Glasgow Daily Times, Glasgow, KY

Local News

November 2, 2006

Former Daily Times owner dies

Knicely was instrumental in Corvette, Toyota coming to Kentucky

GLASGOW — Carroll F. Knicely, former owner, editor and publisher of the Glasgow Daily Times, died Thursday morning at T.J. Samson Community Hospital. He was 77.

A native of Staunton, Va., Knicely rose from an apprentice linotype operator at a small Virginia newspaper to owner of a newspaper publishing group and a long and varied business career, including Secretary of the Kentucky Commerce Cabinet. During his tenure in state government, he helped three Kentucky governors bring an estimated 100,000 industrial jobs to the state.

He came to Glasgow in 1957 as president, editor and publisher of the Glasgow Daily Times in partnership with his former boss at the Waynesboro News-Virginian, Louis Spillman.

In 1958, Knicely led the effort to convert to offset printing, the first daily newspaper east of the Mississippi to do so, and only the third daily newspaper in the country to print on a rotary web offset press.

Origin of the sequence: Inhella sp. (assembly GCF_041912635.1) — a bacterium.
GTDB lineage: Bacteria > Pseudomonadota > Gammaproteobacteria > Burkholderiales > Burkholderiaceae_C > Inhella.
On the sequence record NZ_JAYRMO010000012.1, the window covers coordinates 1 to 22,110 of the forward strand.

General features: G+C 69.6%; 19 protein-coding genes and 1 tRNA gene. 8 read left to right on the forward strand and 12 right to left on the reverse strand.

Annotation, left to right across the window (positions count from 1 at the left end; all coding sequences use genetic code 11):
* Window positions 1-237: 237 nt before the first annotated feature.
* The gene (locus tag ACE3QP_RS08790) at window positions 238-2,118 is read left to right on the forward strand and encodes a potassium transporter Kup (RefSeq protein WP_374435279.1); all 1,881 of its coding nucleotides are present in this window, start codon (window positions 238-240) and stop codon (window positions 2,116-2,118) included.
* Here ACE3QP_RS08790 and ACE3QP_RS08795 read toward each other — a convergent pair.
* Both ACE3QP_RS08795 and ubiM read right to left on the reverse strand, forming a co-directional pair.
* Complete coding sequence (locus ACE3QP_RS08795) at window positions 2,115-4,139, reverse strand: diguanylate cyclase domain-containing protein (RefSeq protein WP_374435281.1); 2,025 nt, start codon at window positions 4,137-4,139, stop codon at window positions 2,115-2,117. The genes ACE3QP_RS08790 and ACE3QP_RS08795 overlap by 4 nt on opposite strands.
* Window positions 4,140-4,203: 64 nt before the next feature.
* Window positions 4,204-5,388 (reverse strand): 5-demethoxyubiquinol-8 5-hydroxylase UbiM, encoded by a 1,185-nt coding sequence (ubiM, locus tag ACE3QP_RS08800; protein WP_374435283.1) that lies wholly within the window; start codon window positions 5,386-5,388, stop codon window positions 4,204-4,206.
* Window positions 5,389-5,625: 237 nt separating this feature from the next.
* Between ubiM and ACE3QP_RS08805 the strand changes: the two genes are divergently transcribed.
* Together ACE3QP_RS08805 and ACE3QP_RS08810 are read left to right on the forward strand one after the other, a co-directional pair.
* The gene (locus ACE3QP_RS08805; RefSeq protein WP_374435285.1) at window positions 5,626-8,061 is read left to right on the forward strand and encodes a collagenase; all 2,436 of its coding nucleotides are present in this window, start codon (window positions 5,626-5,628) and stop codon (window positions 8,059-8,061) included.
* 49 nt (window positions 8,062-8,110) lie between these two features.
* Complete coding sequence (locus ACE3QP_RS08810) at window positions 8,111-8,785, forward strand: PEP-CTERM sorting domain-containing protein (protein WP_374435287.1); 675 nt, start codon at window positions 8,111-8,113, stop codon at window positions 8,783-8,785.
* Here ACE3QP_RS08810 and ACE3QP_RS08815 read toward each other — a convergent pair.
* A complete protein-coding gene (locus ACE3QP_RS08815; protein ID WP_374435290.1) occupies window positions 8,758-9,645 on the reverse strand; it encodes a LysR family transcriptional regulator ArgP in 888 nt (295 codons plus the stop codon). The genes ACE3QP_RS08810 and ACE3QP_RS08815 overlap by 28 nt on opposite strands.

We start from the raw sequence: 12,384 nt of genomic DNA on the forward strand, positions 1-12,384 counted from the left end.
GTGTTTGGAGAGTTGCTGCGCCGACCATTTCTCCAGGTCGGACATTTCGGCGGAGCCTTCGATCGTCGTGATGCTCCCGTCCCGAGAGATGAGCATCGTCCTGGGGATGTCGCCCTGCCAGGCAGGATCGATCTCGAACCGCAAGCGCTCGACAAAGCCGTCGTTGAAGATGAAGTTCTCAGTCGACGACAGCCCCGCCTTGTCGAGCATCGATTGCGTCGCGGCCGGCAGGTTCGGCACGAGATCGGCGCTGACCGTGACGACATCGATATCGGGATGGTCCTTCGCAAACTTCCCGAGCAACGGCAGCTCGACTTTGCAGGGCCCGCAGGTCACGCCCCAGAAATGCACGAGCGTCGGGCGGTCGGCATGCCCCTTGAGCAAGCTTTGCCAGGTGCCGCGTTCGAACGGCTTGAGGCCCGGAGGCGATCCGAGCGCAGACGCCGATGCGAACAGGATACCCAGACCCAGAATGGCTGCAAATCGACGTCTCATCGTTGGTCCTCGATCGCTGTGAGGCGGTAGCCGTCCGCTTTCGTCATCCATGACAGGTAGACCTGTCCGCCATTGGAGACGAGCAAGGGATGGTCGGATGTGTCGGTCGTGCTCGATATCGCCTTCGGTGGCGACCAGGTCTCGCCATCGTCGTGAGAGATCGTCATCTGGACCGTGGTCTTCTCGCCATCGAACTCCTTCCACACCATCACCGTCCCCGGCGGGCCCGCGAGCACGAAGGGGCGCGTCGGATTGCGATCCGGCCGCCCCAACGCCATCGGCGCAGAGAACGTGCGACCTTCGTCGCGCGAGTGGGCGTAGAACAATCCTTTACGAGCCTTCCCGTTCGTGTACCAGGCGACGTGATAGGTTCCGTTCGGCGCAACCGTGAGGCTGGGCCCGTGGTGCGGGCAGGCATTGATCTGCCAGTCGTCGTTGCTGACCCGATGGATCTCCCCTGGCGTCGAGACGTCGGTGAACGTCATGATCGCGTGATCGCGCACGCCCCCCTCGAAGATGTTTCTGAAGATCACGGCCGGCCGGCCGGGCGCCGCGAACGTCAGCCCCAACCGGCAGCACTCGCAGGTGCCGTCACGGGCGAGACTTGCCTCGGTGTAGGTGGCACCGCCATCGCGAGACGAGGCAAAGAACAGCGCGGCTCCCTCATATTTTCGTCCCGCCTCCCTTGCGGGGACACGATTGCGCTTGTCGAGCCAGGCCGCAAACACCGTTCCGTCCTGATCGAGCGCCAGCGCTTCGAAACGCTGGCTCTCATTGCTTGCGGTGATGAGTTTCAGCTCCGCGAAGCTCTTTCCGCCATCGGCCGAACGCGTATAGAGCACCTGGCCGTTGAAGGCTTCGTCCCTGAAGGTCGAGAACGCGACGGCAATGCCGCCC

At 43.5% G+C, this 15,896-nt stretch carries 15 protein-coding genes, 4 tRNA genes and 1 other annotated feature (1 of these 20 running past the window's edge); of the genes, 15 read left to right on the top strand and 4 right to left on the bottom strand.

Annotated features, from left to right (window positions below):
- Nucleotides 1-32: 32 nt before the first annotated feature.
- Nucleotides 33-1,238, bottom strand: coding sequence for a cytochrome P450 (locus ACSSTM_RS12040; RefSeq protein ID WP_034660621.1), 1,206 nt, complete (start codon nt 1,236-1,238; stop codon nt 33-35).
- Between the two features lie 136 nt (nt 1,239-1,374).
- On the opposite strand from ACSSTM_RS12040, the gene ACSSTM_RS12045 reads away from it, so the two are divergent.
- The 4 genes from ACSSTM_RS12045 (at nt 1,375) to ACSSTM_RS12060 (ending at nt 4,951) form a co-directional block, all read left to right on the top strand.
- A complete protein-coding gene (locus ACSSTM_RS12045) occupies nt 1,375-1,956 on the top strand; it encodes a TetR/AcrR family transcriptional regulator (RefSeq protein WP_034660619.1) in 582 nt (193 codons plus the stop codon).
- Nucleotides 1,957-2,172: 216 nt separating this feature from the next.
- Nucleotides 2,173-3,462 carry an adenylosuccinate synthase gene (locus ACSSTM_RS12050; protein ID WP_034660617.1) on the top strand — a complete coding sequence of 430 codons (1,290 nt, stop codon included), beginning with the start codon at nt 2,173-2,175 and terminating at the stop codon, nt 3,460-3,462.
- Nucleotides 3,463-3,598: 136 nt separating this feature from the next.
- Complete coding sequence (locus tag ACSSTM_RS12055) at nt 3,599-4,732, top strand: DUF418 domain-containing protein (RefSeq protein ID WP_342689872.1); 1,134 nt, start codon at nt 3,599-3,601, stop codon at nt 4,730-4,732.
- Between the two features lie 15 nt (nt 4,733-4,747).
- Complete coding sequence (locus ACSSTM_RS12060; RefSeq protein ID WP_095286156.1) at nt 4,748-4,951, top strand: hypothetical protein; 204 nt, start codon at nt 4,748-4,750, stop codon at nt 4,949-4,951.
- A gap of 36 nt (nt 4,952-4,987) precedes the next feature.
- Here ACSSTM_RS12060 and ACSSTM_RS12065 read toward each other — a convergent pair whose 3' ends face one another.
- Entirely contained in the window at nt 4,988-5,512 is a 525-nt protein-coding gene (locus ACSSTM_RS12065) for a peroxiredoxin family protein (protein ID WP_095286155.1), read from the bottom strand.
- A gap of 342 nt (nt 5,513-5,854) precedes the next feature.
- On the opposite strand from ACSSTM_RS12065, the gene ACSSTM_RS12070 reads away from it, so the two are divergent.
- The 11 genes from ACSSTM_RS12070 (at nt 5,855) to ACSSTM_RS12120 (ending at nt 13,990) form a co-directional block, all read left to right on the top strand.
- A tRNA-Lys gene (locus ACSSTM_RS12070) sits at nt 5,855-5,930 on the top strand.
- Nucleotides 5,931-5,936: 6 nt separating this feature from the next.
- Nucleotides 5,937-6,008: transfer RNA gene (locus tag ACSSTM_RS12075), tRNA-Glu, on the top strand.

Knicely became an expert in the method and the Glasgow operation was a training ground for what is now the accepted way to print a newspaper. The change also necessitated the move from the West Public Square to larger quarters in a former auto dealership building on South Green Street.

In 1963, Knicely and his wife, Evelyn, became sole owners of the Glasgow Daily Times and Glasgow Publishing Corp. He later sold stock in the newspaper but retained 86 percent ownership.

In 1967, Glasgow Publishing acquired its weekly competitor, the Glasgow Republican, which he continued to publish under that name as long as he owned Glasgow Publishing.

During his days in newspapering, Knicely also owned interests in newspapers in Columbia, Campbellsville, Middlesboro, Hopkinsville (Fort Campbell), Pineville, Scottsville, Shepherdsville and owned a printing facility near Louisville. He also had part ownership of a weekly newspaper in Westmoreland, Tenn., all under the auspices of Associated Publications.

As a publisher, he was fearless in his pursuit of improvements of the community, often taking unpopular stands on controversial issues and butting heads with community leaders.

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